The United Nations Declaration of Human Rights says “everyone has the right to an education”. Yet millions of children across the world are being denied that right.
Our modern consumer culture is generating billions of tons of inorganic trash every year – much of it plastic. Many communities don’t have a way to deal with non-biodegradable trash, and trash is often burned or ends up in rivers, oceans, streets and countrysides.
Bottle schools provide an efficient solution to tackle these two huge problems at once – and, at the same time, they provide environmental education, they empower people to learn transferable skills, they foster community leadership and they build confidence and resilience.
Bottle schools provide a safe, clean and comfortable environment for generations of children to study and learn. This improved education provides benefits for the development of the community at large, especially when young girls have opportunities to stay in school longer.
Meeting the infrastructural needs for a school building is the first step in the chain of pulling communities out of poverty, by encouraging homegrown solutions to take root and flourish in an educated populace.
Building bottle schools offers the community an incentive to clean their streets and countryside to provide a cleaner and healthier environment, leading to less contamination, healthier people, more attractive surroundings.
In many countries, trash collected in homes is burned outside and at times inside the home in open wood-burning stoves, creating toxic fumes, as well as producing greenhouse gases which contribute to global warming.
Much of the trash finds its way into river systems, washing massive amounts of waste out to sea and onto beaches. This affects the livelihoods of thousands dependent on fishing and tourism, and also adds to the large garbage problem in our oceans.
Unfortunately plastic bags, cups, and other trash also get eaten by animals who are attracted to the smell and taste of what was in the plastic before.
To make eco-bricks, kids of all ages collect inorganic trash and stuff it into bottles. The environmental education that accompanies this process teaches children about the long-lasting impacts of trash on the environment. In this way, the effects of bottle schools are felt for generations.
Bottle schools are built with 100% community effort. The community donates all unskilled labor; all skilled labor is hired from within the community. Funding only begins when all bottles are collected and stuffed inorganic trash.
Everybody participates in building a bottle school. The entire community has ownership because they build the bottle school with their own hands. Kids of all ages will be able to say something that no child in a developed country can say: “I built my school.”
Bottle schools provide children with a sense that they have the ability to shape their future and their world and helps them to think outside of the usual constraints of an impoverished lifestyle. Building a bottle school gives a community the confidence to choose and shape its own future.
The end result of a school construction project is predictable: a building with four walls. However, the impact of lessons learned by kids collecting trash, stuffing bottles, and constructing the building with their own hands are unpredictable in scale and quality. We believe that unharnessing the capacity for youth to solve their own problems can bring about global change.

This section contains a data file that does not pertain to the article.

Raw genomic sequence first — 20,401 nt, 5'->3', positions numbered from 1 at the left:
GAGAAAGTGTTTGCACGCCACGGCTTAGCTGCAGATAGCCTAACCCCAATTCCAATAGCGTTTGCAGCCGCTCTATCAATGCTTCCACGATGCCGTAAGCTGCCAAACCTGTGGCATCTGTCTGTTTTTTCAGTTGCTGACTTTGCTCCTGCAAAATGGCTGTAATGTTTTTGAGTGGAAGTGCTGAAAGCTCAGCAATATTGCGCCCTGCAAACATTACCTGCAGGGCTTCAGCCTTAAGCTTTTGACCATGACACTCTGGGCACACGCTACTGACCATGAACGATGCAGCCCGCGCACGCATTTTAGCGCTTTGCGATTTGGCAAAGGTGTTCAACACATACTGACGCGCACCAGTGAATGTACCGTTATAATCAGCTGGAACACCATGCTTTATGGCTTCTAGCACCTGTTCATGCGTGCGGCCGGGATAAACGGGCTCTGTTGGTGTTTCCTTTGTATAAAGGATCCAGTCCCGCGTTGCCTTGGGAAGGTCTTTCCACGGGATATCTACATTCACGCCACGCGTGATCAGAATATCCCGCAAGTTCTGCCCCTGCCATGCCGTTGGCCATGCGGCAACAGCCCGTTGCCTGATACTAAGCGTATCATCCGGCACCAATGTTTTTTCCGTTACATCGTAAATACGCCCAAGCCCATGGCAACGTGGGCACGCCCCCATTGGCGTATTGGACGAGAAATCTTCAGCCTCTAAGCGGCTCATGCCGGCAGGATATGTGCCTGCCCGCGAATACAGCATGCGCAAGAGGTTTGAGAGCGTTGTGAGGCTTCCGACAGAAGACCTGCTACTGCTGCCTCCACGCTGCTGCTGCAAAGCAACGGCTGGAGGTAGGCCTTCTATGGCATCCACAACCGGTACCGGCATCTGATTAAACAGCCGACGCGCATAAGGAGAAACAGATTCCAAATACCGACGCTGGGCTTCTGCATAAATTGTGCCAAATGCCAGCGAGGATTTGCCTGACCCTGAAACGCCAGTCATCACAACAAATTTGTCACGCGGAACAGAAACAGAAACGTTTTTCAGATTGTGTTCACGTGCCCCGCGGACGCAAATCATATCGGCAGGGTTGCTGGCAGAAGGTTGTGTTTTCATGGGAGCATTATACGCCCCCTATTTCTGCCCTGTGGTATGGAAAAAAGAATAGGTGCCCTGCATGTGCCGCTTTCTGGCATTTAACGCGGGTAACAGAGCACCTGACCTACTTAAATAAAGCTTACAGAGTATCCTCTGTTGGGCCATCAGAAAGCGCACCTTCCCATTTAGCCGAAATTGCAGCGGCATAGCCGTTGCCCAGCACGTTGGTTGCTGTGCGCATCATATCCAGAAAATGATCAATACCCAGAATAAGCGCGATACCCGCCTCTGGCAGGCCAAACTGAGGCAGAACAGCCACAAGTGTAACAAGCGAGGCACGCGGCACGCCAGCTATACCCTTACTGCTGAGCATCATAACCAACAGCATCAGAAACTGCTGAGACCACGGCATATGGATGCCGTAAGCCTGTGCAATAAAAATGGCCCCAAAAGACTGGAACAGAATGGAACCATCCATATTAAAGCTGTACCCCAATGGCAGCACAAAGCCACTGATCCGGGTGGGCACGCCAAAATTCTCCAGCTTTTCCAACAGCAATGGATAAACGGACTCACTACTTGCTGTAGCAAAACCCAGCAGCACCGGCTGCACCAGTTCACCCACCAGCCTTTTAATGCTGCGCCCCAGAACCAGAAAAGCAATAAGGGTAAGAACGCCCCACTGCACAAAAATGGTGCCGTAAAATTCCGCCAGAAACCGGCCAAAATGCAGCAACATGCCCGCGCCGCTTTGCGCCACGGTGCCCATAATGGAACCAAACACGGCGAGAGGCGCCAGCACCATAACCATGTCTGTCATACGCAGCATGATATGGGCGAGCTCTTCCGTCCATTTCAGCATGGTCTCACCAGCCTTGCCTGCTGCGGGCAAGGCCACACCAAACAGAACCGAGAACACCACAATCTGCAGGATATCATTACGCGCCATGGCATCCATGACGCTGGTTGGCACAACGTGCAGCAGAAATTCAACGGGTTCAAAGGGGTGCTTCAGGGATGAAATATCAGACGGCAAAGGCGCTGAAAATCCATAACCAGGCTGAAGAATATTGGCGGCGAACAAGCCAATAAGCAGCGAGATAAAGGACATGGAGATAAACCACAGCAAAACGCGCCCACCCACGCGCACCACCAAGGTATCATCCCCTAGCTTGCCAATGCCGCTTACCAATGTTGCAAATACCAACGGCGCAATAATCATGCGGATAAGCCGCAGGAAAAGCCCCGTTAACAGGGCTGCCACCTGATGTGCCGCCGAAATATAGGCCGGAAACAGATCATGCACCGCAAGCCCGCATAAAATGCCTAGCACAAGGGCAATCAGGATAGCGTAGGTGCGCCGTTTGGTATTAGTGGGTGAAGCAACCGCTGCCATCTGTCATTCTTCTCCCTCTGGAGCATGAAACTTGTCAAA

All materials are purchased from local vendors and all skilled labor is contracted to local workers. That money circulates within the community, creating ripples of impact for local business owners and vendors.
It impacts the local venders with direct tangible support in the form of an economic boost. Additionally the intangible impact is felt by being a part of a community coming together as one to complete the construction of a bottle school.
By building with “waste” materials and by utilizing the volunteer labor of the entire community, bottle schools provide excellent value for money. We are committed to continuously refining our techniques to become more efficient and to maximize the value of every dollar.
Many communities have gone on to create new projects based on the inspiration of the bottle school. In Granados, the mayor started a community-wide trash management program because his constituents enjoyed the clean streets. Other community leaders, like Marcos Xe in Sepalau, serve as spokespeople to teach surrounding communities about eco-brick construction and the benefits of improved waste management.
Furthermore, children utilizing these new classrooms will grow up understanding the implications that waste can have on their environment and a keen eye for creative, local solutions.
We believe that making a donation does not need to be simply about writing a check or swiping a credit card; it can be a more participatory and genuine human experience. We encourage donors to visit the community where the bottle school is being built and participate side by side in the building process.
Volunteers experience first-hand the power of community, the focused energy of a close-knit group to co-exist and co-create their destiny. In today’s individualistic and materialistic “developed world” societies, many of us have lost the understanding of what true community is.
Each team of volunteers bonds with each other as they spend time living and working together in a new and wondrous environment. By spending time in a rural community, volunteers are able to experience a side of humanity that many would never encounter if they visited Guatemala as a tourist. They learn that despite our apparent differences, we are all one people.